Text message scams are on the rise. Here's what you can do...

Text message scams are on the rise. Here's what you can do about it – CNET

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It’s not just you. There are more bogus text messages now than ever before, and it’s expected to get worse. As more action is taken by wireless carriers and government agencies to fight spam in robocalls and e-mail, the scammers are getting creative and turning to text messages. 

These text tricks are always made up of the same ingredients: Trusted Company Name + Urgent Problem! + Link. As you can guess, clicking the link on a fake problem can lead to real problems: potential malware, stolen login credentials and compromised credit cards. Spammers pray on panic to make you think you need to quickly click a link to solve an urgent issue or act quick to redeem a prize, hoping you don’t pause to see the clues that show why the message or website it directs you to may not be real.

Turn to Twitter and you’ll find a constant flow of these gripes: Texts posing as AT&T, referring to a bill payment, or reimbursement or free perk. “Chase” texts warn of accounts being locked out. “FedEx” alerts for an incomplete delivery. “Walmart” alerts on an order you never made.

A spam text link can send folks to look-alike websites, where victims may be fooled into sharing login credentials or credit card numbers — or get caught up in downloading malware. Sometimes these links offer freebies or financial help. (Pro tip: You can’t win a contest you never entered.)

And Americans are expected to get more spam texts than spam calls this year — as many as 86 billion spam texts, according to a report from the company behind the RoboKiller spam-fighting app. 

Below are some general tips on what to do — and what not to do — when you receive a spam text.






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Don’t open any links

Scammers are tricky. They’ll send messages that appear to be from a legitimate company, such as your wireless carrier, bank or medical facility, and include a link asking you to verify your account information. The link then takes you to a site that may look real, but is actually fake. The object is to collect your username, password and other personal information for future use.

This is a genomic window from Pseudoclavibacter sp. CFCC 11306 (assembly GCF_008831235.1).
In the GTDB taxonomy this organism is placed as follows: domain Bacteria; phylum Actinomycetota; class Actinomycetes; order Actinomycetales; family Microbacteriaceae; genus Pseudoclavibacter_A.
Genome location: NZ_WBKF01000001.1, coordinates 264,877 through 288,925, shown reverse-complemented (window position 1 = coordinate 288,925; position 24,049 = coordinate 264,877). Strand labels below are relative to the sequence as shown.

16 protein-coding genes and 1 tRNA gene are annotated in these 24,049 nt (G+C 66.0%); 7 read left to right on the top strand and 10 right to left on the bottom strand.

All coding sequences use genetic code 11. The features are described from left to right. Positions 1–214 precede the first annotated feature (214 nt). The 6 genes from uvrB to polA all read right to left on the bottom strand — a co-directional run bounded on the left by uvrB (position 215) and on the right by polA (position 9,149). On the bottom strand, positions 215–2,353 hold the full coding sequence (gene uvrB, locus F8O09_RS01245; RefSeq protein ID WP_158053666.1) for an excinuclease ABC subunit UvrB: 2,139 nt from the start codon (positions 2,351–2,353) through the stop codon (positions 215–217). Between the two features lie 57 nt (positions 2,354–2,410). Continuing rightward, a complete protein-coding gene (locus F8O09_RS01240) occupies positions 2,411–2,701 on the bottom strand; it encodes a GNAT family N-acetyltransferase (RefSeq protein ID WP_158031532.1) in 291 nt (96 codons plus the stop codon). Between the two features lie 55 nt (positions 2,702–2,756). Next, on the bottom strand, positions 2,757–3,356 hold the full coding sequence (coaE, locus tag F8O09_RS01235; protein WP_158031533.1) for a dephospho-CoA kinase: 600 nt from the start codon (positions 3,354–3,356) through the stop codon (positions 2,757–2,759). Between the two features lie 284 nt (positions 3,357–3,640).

If you receive an unexpected message that includes a link, do not open it. If you happen to open it, do not enter any account details or personal information. 

Look at this fake Verizon site that was being used in phishing attempts, as covered by How To Geek. The site looks real and even redirects to the official Verizon site after the nefarious actors have taken your account credentials. Scary stuff. 

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Don’t click on links in spam messages, and do some research before replying ‘stop.’


Jason Cipriani/CNET

Do research before replying with STOP

One common method of opting out of receiving non-nefarious spam texts (like that restaurant offering the free milkshake) is to reply to the message with “STOP.” It can be a quick and easy way to end messages from everything from a political campaign to your internet service provider. 

But scammers use this same tool to trick you into replying to their messages, in turn letting them know that your phone number is valid and one they can target with more messages or robocalls. 

Instead of quickly replying STOP to an unsolicited message, take a few seconds to look up the number online to see if a recognized organization or business uses it for text messages. 

I verified Comcast’s number, for example, by searching for “text from 266278” after receiving a message a few weeks ago asking if I wanted updates about an outage in my area. Indeed, the number I received the message from matched a number Comcast lists on its support page.